It is a hot day in Spiti. As we make our way uphill to the labyrinthine caves of Tabo, the desert mountain offers neither shade, nor respite from the unrelenting climb. Below us is the Tabo monastery, considered to be the oldest functioning monastery in the Himalayas. Its monks use the caves above Tabo to meditate, our guide tells us. As I walk into a cool, quiet cave, I get the strangest feeling that if I reach out, I can actually touch the 1,000-odd years of prayer it has seen. I can’t think of a better place to start my journey tracing the path of Buddhism in Spiti.
Closer both geographically and culturally to Tibet than the rest of India, Spiti has played a significant role in the spread of Buddhism across the world historically. One of its earliest spiritual visitors was Padmasambhava, who brought the message of Buddhism to Spiti in 8th century AD. Padmasambhava synthesised Mahayana practices, yogic tantricism and the local Spitian Bon religion into Vajrayana Buddhism, or the “thunderbolt vehicle”. Over the centuries, maybe because of the intense hardship and isolation that its people face (the high altitude desert remains snowed in and impenetrable for at least six months in a year), Buddhism has grown to encompass every aspect of life in Spiti.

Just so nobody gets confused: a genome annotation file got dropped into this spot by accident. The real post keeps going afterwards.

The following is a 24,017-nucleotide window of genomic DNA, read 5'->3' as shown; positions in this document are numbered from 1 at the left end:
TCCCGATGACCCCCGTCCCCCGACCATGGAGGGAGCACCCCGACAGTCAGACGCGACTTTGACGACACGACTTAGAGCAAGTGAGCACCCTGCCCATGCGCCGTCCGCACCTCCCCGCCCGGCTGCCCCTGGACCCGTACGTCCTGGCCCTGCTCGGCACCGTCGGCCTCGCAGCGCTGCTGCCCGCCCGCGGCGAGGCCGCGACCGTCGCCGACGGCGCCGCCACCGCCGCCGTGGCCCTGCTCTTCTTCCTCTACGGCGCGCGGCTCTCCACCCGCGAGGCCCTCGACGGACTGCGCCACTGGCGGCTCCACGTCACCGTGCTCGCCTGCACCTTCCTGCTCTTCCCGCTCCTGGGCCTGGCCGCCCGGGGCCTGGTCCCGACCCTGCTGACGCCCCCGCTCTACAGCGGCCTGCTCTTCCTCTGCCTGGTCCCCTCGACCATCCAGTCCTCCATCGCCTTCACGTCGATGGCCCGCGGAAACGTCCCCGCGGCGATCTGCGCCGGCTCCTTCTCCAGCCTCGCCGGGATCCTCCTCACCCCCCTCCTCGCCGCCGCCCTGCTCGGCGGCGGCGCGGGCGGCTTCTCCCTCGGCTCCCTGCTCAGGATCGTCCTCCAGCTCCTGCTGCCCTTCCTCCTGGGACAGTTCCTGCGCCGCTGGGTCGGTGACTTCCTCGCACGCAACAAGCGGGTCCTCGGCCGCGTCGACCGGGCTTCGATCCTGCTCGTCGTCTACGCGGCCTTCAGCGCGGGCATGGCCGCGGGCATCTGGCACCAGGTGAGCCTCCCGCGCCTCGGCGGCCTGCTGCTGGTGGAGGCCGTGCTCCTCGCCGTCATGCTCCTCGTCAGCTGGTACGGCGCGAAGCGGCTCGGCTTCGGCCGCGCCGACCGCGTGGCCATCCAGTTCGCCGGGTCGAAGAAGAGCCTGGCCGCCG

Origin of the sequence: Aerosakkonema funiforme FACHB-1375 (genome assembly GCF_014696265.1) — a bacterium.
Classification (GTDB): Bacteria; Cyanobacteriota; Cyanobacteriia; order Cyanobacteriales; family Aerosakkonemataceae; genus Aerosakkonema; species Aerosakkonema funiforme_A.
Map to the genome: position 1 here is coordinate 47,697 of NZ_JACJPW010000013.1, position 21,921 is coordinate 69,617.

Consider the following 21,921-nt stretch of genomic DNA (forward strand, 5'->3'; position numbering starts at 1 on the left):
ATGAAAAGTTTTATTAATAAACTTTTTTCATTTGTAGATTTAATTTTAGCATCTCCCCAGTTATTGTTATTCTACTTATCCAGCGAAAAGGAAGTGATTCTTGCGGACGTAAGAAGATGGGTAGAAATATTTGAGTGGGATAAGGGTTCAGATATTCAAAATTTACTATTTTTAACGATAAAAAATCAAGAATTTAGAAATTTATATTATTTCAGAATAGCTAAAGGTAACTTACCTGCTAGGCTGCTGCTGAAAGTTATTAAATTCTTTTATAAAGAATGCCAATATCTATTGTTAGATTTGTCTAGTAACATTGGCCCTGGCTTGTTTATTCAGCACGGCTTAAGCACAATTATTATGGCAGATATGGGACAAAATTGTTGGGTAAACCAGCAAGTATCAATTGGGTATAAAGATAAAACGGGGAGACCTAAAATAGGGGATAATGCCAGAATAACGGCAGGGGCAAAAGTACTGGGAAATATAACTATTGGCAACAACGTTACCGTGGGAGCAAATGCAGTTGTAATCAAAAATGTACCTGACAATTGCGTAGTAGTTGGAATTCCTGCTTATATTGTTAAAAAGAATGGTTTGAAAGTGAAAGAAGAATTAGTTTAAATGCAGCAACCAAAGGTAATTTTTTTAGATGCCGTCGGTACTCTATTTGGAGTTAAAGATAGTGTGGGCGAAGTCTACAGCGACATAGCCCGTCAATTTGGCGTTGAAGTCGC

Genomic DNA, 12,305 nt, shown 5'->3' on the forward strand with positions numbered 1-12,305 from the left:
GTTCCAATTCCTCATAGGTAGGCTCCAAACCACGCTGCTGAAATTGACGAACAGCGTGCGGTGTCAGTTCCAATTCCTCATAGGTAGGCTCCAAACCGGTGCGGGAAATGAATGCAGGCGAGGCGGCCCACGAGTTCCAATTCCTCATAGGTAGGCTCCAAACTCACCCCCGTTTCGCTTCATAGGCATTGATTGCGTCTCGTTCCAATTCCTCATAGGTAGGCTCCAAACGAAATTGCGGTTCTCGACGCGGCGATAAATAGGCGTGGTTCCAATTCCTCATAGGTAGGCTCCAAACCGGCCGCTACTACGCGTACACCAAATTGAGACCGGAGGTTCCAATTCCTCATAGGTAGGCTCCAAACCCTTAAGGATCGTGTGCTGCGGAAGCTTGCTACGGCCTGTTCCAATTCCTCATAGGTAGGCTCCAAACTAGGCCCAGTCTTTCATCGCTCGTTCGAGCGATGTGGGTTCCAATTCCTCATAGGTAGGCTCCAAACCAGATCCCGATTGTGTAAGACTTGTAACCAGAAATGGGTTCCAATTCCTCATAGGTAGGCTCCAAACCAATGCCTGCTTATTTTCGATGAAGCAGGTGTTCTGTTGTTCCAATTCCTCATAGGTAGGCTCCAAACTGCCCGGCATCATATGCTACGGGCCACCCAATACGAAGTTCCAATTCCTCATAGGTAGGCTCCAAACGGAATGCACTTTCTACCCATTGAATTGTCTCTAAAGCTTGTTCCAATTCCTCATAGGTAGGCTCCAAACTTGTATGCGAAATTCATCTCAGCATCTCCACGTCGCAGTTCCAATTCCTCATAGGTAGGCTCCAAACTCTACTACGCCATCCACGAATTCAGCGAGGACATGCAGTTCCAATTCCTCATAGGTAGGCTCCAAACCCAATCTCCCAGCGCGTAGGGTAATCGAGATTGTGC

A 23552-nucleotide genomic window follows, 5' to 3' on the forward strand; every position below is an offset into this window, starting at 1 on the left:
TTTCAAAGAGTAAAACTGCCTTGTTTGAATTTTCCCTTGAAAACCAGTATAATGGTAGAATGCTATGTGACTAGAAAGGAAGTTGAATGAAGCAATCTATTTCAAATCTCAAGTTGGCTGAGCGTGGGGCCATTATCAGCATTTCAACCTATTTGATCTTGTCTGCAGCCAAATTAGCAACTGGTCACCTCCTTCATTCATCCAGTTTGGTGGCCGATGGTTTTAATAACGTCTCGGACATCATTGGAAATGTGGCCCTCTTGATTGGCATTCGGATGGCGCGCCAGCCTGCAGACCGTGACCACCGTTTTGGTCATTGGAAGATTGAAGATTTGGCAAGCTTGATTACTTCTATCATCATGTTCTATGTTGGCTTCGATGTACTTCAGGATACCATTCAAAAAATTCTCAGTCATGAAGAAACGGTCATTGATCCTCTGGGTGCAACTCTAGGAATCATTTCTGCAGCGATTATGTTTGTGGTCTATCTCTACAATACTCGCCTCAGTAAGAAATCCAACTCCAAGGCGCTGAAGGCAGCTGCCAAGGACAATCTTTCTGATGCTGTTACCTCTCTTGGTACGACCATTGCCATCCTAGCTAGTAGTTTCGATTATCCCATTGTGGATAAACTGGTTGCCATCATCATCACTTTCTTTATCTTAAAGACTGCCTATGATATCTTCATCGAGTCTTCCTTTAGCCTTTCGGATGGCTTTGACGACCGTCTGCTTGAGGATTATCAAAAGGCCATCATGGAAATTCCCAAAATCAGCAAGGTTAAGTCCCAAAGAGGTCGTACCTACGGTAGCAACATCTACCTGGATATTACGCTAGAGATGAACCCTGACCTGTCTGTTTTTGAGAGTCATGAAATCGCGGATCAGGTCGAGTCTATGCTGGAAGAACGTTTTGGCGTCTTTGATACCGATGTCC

We leave the cool confines of the caves to descend to the monastic complex in Tabo. This is Spiti’s spiritual centre and as I walk around the weathered mud stupas that look like giant anthills, I can see why. Tabo monastery was built 1,000 years ago and every step I take seems to be through the pages of history. Inside the stupas, every nook and cranny (even the wood beams on the ceiling) is painted with extraordinary examples of early Indo-Tibetan art, many of which date back to when it was originally constructed. The frescos of Buddhas and Bodhisattvas are extraordinarily beautiful, undimmed by time. A novice monk is meditating quietly in a dark apse. We start talking and he says, “It is my good fortune that I’m here. Tabo is the holiest of our holy places. Even the Dalai Lama wants to settle here after he retires.” He and his younger brother are both studying to become monks. “In our society, the younger sons are always sent to the monastery, while the eldest inherits the family land,” he tells me. “My elder brother tends our lands, while we, the two younger brothers, call Tabo our home.” Because of this custom, Spiti’s population has actually declined in the last decade!
Spiti is best accessed from Shimla or Manali (easily reached by road, air and partly by rail). Tabo is 365 km from Shimla and about 260 km from Manali (via Rohtang). Both arduous but spectacular road trips, best done in a locally rented four-wheel drive. Dhankar is 23 km from Tabo
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